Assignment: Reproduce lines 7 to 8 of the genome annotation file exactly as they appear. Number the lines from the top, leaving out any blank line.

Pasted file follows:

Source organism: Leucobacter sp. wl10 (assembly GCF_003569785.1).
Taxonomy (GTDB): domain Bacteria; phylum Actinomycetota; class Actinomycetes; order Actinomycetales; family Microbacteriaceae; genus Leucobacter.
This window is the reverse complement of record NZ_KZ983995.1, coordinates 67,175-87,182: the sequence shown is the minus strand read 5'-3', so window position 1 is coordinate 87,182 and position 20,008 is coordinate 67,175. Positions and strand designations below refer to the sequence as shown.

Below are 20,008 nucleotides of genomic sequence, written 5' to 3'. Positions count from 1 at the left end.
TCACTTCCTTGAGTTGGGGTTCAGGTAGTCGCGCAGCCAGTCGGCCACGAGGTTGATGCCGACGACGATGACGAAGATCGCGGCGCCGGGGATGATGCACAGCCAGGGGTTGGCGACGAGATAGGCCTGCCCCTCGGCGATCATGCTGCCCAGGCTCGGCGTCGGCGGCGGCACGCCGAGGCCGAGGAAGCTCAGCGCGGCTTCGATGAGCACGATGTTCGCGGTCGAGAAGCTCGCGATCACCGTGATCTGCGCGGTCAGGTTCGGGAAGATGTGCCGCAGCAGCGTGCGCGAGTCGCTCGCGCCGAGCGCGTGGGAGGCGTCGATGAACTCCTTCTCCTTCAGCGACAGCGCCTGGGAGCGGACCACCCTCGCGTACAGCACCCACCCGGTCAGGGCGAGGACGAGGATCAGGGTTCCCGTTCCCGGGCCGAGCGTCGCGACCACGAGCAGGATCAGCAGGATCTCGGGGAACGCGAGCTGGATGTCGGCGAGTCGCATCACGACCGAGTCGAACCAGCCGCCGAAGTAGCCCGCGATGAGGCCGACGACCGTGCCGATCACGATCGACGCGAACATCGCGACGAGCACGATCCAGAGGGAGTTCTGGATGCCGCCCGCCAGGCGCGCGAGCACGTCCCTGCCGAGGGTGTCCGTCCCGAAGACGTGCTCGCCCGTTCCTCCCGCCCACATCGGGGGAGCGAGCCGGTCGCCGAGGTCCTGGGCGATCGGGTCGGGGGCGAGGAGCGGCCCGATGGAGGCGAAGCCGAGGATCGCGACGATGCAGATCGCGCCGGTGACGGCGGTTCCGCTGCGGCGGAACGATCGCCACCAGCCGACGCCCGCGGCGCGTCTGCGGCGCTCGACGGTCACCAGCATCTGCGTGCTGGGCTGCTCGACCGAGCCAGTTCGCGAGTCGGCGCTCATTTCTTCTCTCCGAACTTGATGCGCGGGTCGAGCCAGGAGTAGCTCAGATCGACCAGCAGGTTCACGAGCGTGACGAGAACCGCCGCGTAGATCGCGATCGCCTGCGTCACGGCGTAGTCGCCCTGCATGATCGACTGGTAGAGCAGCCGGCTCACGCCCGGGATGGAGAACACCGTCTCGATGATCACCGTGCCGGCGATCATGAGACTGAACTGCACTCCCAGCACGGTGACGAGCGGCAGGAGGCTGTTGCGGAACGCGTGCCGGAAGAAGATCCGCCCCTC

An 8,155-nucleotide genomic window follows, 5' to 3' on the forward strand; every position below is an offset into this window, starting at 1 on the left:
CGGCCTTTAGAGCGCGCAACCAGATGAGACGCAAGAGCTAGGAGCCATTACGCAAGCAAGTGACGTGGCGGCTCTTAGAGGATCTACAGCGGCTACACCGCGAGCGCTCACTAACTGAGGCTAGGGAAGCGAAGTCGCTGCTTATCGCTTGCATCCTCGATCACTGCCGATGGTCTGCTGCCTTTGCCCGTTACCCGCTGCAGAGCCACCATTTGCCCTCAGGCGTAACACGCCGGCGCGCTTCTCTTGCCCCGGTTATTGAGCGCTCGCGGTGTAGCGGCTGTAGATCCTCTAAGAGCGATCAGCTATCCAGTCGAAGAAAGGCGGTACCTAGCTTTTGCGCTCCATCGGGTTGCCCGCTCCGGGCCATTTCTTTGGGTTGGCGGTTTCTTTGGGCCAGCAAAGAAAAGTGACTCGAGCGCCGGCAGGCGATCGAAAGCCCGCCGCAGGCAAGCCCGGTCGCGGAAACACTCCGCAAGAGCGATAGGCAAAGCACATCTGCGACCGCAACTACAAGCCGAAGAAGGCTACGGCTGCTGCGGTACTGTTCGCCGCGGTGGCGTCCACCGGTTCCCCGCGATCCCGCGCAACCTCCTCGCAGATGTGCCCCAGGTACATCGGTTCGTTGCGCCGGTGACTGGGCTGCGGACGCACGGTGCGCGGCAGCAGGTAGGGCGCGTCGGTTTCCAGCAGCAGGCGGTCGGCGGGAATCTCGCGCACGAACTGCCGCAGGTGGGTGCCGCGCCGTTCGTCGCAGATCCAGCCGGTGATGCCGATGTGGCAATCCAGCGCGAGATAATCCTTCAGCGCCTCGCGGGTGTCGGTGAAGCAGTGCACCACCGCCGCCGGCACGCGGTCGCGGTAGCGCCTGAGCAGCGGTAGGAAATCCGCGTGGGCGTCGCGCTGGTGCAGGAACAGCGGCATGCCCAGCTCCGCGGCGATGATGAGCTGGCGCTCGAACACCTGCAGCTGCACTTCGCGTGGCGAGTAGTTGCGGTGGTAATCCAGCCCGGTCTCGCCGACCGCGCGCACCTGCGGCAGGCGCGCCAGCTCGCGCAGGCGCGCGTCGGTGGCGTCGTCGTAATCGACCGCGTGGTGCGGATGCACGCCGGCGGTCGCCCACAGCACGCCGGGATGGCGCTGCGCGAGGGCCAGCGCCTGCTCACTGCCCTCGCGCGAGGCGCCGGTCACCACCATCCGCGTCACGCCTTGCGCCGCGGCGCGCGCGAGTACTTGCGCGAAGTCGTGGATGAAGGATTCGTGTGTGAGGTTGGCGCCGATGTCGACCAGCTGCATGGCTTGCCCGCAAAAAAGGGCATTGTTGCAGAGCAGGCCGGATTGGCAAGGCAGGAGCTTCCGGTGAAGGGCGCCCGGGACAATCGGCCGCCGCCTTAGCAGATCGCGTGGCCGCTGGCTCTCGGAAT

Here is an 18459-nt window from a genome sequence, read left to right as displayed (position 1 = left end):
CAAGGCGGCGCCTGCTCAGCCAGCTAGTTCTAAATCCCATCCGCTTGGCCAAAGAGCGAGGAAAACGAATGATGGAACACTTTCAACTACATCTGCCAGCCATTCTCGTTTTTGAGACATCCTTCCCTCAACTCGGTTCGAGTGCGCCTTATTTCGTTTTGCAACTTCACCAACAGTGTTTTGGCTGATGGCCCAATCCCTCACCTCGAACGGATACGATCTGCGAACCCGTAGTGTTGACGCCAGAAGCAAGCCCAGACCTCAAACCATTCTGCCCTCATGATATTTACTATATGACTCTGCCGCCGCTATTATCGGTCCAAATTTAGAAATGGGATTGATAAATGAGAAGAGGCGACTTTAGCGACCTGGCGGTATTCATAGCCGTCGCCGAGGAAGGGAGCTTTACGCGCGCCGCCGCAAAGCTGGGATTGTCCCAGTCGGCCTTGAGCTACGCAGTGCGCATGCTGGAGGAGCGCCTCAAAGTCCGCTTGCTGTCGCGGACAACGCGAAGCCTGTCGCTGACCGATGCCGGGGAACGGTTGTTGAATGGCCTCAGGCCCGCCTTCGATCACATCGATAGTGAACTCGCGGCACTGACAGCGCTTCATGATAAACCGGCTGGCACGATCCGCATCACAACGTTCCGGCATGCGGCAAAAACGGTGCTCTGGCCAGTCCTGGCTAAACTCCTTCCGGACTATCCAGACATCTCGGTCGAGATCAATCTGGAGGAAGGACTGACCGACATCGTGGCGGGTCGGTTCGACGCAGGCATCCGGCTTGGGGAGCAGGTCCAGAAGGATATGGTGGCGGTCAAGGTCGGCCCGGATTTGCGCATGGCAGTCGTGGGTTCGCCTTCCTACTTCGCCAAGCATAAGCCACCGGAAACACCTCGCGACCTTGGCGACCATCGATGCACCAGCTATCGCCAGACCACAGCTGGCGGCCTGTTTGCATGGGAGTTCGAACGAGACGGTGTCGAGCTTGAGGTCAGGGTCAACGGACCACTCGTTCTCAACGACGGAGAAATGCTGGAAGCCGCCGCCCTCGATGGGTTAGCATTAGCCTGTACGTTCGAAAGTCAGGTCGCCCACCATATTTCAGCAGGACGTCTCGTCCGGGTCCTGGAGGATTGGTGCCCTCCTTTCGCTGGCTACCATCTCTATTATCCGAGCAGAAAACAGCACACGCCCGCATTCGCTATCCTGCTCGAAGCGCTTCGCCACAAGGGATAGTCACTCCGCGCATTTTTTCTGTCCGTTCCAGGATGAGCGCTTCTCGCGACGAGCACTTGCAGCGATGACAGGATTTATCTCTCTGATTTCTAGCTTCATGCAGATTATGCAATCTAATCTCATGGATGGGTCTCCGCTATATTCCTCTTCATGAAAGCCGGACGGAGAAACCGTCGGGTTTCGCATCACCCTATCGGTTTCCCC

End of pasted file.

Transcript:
CGGCCTTTAGAGCGCGCAACCAGATGAGACGCAAGAGCTAGGAGCCATTACGCAAGCAAGTGACGTGGCGGCTCTTAGAGGATCTACAGCGGCTACACCGCGAGCGCTCACTAACTGAGGCTAGGGAAGCGAAGTCGCTGCTTATCGCTTGCATCCTCGATCACTGCCGATGGTCTGCTGCCTTTGCCCGTTACCCGCTGCAGAGCCACCATTTGCCCTCAGGCGTAACACGCCGGCGCGCTTCTCTTGCCCCGGTTATTGAGCGCTCGCGGTGTAGCGGCTGTAGATCCTCTAAGAGCGATCAGCTATCCAGTCGAAGAAAGGCGGTACCTAGCTTTTGCGCTCCATCGGGTTGCCCGCTCCGGGCCATTTCTTTGGGTTGGCGGTTTCTTTGGGCCAGCAAAGAAAAGTGACTCGAGCGCCGGCAGGCGATCGAAAGCCCGCCGCAGGCAAGCCCGGTCGCGGAAACACTCCGCAAGAGCGATAGGCAAAGCACATCTGCGACCGCAACTACAAGCCGAAGAAGGCTACGGCTGCTGCGGTACTGTTCGCCGCGGTGGCGTCCACCGGTTCCCCGCGATCCCGCGCAACCTCCTCGCAGATGTGCCCCAGGTACATCGGTTCGTTGCGCCGGTGACTGGGCTGCGGACGCACGGTGCGCGGCAGCAGGTAGGGCGCGTCGGTTTCCAGCAGCAGGCGGTCGGCGGGAATCTCGCGCACGAACTGCCGCAGGTGGGTGCCGCGCCGTTCGTCGCAGATCCAGCCGGTGATGCCGATGTGGCAATCCAGCGCGAGATAATCCTTCAGCGCCTCGCGGGTGTCGGTGAAGCAGTGCACCACCGCCGCCGGCACGCGGTCGCGGTAGCGCCTGAGCAGCGGTAGGAAATCCGCGTGGGCGTCGCGCTGGTGCAGGAACAGCGGCATGCCCAGCTCCGCGGCGATGATGAGCTGGCGCTCGAACACCTGCAGCTGCACTTCGCGTGGCGAGTAGTTGCGGTGGTAATCCAGCCCGGTCTCGCCGACCGCGCGCACCTGCGGCAGGCGCGCCAGCTCGCGCAGGCGCGCGTCGGTGGCGTCGTCGTAATCGACCGCGTGGTGCGGATGCACGCCGGCGGTCGCCCACAGCACGCCGGGATGGCGCTGCGCGAGGGCCAGCGCCTGCTCACTGCCCTCGCGCGAGGCGCCGGTCACCACCATCCGCGTCACGCCTTGCGCCGCGGCGCGCGCGAGTACTTGCGCGAAGTCGTGGATGAAGGATTCGTGTGTGAGGTTGGCGCCGATGTCGACCAGCTGCATGGCTTGCCCGCAAAAAAGGGCATTGTTGCAGAGCAGGCCGGATTGGCAAGGCAGGAGCTTCCGGTGAAGGGCGCCCGGGACAATCGGCCGCCGCCTTAGCAGATCGCGTGGCCGCTGGCTCTCGGAAT

Here is an 18459-nt window from a genome sequence, read left to right as displayed (position 1 = left end):